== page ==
Thursday, March 10, 2016

Eclipse over campus

A false image of yesterday morning's solar eclipse. The actual eclipse is taking place somewhere up and to the left of this seriously cropped photo. This here is lens flare that has inadvertently captured the sun's crescent penumbra while I was trying unsuccessfully to shoot the eclipse itself.

But the point of this post is really to say how pleased I am that the kids were naturally captivated by the celestial phenomenon. Almost everyone was out in the open trying to capture a shot or a glimpse, one way or another.

Best of all, although it was time for morning assembly, no one rushed the kids to get in line in the parade square. A rare event to be marveled at took precedence over a weekly routine, and I'm glad we could recognize that fact.

Monday, March 07, 2016

Not yet predictably successful

After the big final results were released on Friday, instead of being relieved at the hugely successful percentage pass rate, I had been feeling disappointed at the small number of distinctions (a.k.a. 'A' grades) achieved by my kids.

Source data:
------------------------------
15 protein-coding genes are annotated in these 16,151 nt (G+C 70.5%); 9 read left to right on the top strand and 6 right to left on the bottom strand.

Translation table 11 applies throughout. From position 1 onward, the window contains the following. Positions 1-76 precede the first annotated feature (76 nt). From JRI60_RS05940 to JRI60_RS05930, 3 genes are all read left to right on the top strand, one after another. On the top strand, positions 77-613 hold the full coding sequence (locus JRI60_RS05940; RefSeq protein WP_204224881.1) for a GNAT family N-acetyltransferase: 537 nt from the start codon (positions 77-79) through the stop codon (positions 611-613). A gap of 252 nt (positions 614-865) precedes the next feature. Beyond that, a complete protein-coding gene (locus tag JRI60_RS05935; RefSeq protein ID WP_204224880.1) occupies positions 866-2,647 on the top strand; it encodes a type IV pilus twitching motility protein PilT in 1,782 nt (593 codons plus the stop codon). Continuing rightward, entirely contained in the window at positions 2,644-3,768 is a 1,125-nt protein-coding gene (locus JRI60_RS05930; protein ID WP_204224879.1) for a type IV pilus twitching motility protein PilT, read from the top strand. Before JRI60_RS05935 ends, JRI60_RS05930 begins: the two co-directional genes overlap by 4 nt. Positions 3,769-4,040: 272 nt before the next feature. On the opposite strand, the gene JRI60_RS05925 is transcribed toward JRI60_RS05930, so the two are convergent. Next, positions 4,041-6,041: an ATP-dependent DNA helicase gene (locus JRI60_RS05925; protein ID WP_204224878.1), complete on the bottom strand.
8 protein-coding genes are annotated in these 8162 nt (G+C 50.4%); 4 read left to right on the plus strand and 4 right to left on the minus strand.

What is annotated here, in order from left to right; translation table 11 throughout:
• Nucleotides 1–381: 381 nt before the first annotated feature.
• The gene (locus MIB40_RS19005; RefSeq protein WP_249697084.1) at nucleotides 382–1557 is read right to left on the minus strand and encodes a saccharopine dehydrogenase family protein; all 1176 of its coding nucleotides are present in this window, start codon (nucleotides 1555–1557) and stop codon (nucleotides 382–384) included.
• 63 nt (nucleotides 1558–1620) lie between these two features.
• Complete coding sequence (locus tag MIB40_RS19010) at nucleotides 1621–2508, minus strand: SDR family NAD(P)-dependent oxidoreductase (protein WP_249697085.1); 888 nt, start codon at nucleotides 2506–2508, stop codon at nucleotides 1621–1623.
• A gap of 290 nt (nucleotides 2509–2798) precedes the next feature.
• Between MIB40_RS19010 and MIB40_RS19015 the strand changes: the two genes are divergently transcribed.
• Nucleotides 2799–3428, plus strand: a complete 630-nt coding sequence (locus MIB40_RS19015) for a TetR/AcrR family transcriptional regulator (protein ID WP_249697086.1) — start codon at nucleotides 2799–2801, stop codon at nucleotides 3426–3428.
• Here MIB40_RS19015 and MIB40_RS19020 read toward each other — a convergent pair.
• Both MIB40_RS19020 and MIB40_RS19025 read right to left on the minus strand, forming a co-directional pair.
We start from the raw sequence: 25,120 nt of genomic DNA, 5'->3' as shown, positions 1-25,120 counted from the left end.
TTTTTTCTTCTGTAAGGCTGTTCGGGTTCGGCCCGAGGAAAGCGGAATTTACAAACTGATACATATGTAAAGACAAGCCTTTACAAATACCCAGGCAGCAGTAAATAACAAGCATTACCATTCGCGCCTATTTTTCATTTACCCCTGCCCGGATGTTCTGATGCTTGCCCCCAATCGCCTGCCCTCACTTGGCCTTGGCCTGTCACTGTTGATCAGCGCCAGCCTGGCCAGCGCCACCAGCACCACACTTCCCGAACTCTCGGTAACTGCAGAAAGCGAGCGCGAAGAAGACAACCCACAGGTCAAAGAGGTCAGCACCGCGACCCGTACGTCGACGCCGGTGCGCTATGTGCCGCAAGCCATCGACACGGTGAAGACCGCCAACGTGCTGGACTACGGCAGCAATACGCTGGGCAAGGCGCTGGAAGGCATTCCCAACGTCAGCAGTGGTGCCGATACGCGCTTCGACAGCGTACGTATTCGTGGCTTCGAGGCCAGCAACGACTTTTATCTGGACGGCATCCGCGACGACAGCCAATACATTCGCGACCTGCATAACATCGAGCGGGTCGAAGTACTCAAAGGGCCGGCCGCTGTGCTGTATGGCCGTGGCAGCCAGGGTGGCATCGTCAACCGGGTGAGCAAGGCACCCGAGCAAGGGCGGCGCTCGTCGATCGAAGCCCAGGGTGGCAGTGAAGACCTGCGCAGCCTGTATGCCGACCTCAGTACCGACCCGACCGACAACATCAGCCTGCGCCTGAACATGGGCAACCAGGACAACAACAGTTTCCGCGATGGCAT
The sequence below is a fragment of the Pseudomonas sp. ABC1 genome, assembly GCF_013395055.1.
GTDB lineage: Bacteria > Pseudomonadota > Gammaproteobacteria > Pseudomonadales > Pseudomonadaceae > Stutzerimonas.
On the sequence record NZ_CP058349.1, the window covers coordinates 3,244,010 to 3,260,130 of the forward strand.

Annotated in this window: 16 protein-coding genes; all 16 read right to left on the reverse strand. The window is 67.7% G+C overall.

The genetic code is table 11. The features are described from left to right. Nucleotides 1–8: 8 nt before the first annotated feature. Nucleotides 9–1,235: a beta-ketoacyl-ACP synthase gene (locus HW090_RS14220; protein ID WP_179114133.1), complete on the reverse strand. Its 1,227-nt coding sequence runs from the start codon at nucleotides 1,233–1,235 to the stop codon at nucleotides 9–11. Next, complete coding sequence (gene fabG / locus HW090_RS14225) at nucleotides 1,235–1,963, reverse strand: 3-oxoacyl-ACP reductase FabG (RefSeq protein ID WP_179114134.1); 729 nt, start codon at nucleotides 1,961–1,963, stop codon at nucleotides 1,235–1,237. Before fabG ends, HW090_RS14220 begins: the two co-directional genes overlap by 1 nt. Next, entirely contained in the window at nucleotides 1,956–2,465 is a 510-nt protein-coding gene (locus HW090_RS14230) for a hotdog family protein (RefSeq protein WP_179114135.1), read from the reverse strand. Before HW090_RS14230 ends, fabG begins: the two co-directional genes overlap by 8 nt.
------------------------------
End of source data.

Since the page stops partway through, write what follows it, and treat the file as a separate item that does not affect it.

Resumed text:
It was almost like what I teach them doesn't translate into top band results at the exams. It doesn't seem to matter how or what I teach: it still isn't good enough. And this isn't the bosses talking, it's my own internal voice telling me that the results should have been much better.

But my disappointment is also an encouragement that GP is still worthy of respect and therefore still worth teaching. It means I haven't discovered a 'winning formula' yet for scoring As. It means that the exam still tests an individual's skills and knowledge on the spot and that it has not yet become just another just-fill-in-the-template-for-an-A exercise.

No cheap A grade here. Everyone works hard, but only those who really deserve it can celebrate their A. Reminds me of how tough my own high school English course was; how hard I struggled to perfect my exercises and research paper; and how proud I was of the result. Though I was hoping to get an A, I could respect that it truly was a hard-fought B that I could triumphantly say, 'YES!' to.

And it means my job isn't over yet. There is still much for the Master to learn. There is still room to avoid past mistakes and try new stuff. It's only when things get predictably successful that's when you know you're in a rut and it's time to retire.